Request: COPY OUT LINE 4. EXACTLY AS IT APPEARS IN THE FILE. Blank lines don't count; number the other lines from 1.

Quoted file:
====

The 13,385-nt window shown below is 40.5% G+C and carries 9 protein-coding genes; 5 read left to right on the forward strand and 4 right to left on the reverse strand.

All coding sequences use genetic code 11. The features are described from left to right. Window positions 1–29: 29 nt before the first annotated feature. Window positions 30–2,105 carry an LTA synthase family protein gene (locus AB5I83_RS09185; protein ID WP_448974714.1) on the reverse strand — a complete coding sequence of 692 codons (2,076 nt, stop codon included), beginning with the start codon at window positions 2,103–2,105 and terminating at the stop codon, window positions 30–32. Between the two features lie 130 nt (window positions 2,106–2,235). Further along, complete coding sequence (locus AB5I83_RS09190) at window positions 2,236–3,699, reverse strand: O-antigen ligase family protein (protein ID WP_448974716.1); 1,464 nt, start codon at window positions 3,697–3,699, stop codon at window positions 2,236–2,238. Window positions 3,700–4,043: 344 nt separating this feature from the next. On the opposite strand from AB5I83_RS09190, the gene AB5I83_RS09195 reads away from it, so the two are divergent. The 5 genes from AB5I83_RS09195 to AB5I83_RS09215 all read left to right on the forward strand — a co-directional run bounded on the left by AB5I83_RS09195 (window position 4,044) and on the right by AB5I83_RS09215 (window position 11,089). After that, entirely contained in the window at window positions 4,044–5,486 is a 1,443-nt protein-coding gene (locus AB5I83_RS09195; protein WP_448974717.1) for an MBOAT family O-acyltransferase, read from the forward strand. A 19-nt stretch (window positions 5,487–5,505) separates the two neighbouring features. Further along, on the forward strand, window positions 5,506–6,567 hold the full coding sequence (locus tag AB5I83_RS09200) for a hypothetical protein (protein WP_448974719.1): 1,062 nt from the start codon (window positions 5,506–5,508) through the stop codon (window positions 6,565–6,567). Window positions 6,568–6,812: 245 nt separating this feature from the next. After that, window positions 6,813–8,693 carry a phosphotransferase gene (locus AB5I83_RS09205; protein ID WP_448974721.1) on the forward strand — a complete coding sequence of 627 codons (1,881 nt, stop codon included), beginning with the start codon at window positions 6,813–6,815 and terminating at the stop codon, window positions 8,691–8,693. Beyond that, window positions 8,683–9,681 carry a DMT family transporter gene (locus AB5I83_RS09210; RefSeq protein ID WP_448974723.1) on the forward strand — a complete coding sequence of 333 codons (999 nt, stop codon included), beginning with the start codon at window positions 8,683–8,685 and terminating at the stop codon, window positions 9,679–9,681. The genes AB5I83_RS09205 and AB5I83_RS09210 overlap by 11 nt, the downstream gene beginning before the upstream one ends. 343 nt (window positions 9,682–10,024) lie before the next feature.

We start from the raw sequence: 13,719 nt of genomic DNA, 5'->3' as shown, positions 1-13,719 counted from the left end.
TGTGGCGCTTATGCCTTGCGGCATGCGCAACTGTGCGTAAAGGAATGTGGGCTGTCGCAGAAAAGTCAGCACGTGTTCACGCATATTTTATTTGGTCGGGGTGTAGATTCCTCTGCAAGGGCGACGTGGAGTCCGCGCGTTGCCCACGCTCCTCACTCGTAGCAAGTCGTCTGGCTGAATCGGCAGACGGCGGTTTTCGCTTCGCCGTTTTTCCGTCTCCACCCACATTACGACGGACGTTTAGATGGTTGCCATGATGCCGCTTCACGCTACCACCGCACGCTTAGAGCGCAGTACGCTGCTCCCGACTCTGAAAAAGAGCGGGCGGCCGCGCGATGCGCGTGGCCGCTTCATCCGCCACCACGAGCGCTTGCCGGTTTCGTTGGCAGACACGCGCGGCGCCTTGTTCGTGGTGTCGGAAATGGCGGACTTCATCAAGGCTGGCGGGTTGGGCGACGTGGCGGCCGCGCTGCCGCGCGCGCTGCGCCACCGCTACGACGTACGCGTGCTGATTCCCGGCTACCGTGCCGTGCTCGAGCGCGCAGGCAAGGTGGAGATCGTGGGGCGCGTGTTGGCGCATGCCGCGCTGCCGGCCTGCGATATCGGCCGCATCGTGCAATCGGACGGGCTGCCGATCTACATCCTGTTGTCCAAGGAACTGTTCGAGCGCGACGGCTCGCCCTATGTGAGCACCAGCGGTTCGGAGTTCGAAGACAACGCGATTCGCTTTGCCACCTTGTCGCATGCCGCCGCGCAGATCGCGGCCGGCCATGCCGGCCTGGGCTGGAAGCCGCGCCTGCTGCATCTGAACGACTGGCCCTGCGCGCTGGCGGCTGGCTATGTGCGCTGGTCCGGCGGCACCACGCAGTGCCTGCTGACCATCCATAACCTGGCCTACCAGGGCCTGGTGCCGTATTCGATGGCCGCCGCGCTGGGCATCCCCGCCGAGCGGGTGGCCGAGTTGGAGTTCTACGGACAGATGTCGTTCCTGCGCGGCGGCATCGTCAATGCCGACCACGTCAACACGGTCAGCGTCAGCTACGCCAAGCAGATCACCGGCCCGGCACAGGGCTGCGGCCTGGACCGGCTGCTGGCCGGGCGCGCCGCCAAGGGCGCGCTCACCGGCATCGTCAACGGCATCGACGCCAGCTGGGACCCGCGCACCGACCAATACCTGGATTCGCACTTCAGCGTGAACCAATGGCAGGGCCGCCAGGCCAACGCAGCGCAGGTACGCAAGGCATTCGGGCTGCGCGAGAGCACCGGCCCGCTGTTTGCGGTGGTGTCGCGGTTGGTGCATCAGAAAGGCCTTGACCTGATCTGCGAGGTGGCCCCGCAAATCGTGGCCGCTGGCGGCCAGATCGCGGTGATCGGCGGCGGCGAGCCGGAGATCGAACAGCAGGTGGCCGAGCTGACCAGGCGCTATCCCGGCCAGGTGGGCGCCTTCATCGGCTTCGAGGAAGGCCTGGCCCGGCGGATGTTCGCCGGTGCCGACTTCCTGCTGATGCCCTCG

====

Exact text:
TGTGGCGCTTATGCCTTGCGGCATGCGCAACTGTGCGTAAAGGAATGTGGGCTGTCGCAGAAAAGTCAGCACGTGTTCACGCATATTTTATTTGGTCGGGGTGTAGATTCCTCTGCAAGGGCGACGTGGAGTCCGCGCGTTGCCCACGCTCCTCACTCGTAGCAAGTCGTCTGGCTGAATCGGCAGACGGCGGTTTTCGCTTCGCCGTTTTTCCGTCTCCACCCACATTACGACGGACGTTTAGATGGTTGCCATGATGCCGCTTCACGCTACCACCGCACGCTTAGAGCGCAGTACGCTGCTCCCGACTCTGAAAAAGAGCGGGCGGCCGCGCGATGCGCGTGGCCGCTTCATCCGCCACCACGAGCGCTTGCCGGTTTCGTTGGCAGACACGCGCGGCGCCTTGTTCGTGGTGTCGGAAATGGCGGACTTCATCAAGGCTGGCGGGTTGGGCGACGTGGCGGCCGCGCTGCCGCGCGCGCTGCGCCACCGCTACGACGTACGCGTGCTGATTCCCGGCTACCGTGCCGTGCTCGAGCGCGCAGGCAAGGTGGAGATCGTGGGGCGCGTGTTGGCGCATGCCGCGCTGCCGGCCTGCGATATCGGCCGCATCGTGCAATCGGACGGGCTGCCGATCTACATCCTGTTGTCCAAGGAACTGTTCGAGCGCGACGGCTCGCCCTATGTGAGCACCAGCGGTTCGGAGTTCGAAGACAACGCGATTCGCTTTGCCACCTTGTCGCATGCCGCCGCGCAGATCGCGGCCGGCCATGCCGGCCTGGGCTGGAAGCCGCGCCTGCTGCATCTGAACGACTGGCCCTGCGCGCTGGCGGCTGGCTATGTGCGCTGGTCCGGCGGCACCACGCAGTGCCTGCTGACCATCCATAACCTGGCCTACCAGGGCCTGGTGCCGTATTCGATGGCCGCCGCGCTGGGCATCCCCGCCGAGCGGGTGGCCGAGTTGGAGTTCTACGGACAGATGTCGTTCCTGCGCGGCGGCATCGTCAATGCCGACCACGTCAACACGGTCAGCGTCAGCTACGCCAAGCAGATCACCGGCCCGGCACAGGGCTGCGGCCTGGACCGGCTGCTGGCCGGGCGCGCCGCCAAGGGCGCGCTCACCGGCATCGTCAACGGCATCGACGCCAGCTGGGACCCGCGCACCGACCAATACCTGGATTCGCACTTCAGCGTGAACCAATGGCAGGGCCGCCAGGCCAACGCAGCGCAGGTACGCAAGGCATTCGGGCTGCGCGAGAGCACCGGCCCGCTGTTTGCGGTGGTGTCGCGGTTGGTGCATCAGAAAGGCCTTGACCTGATCTGCGAGGTGGCCCCGCAAATCGTGGCCGCTGGCGGCCAGATCGCGGTGATCGGCGGCGGCGAGCCGGAGATCGAACAGCAGGTGGCCGAGCTGACCAGGCGCTATCCCGGCCAGGTGGGCGCCTTCATCGGCTTCGAGGAAGGCCTGGCCCGGCGGATGTTCGCCGGTGCCGACTTCCTGCTGATGCCCTCG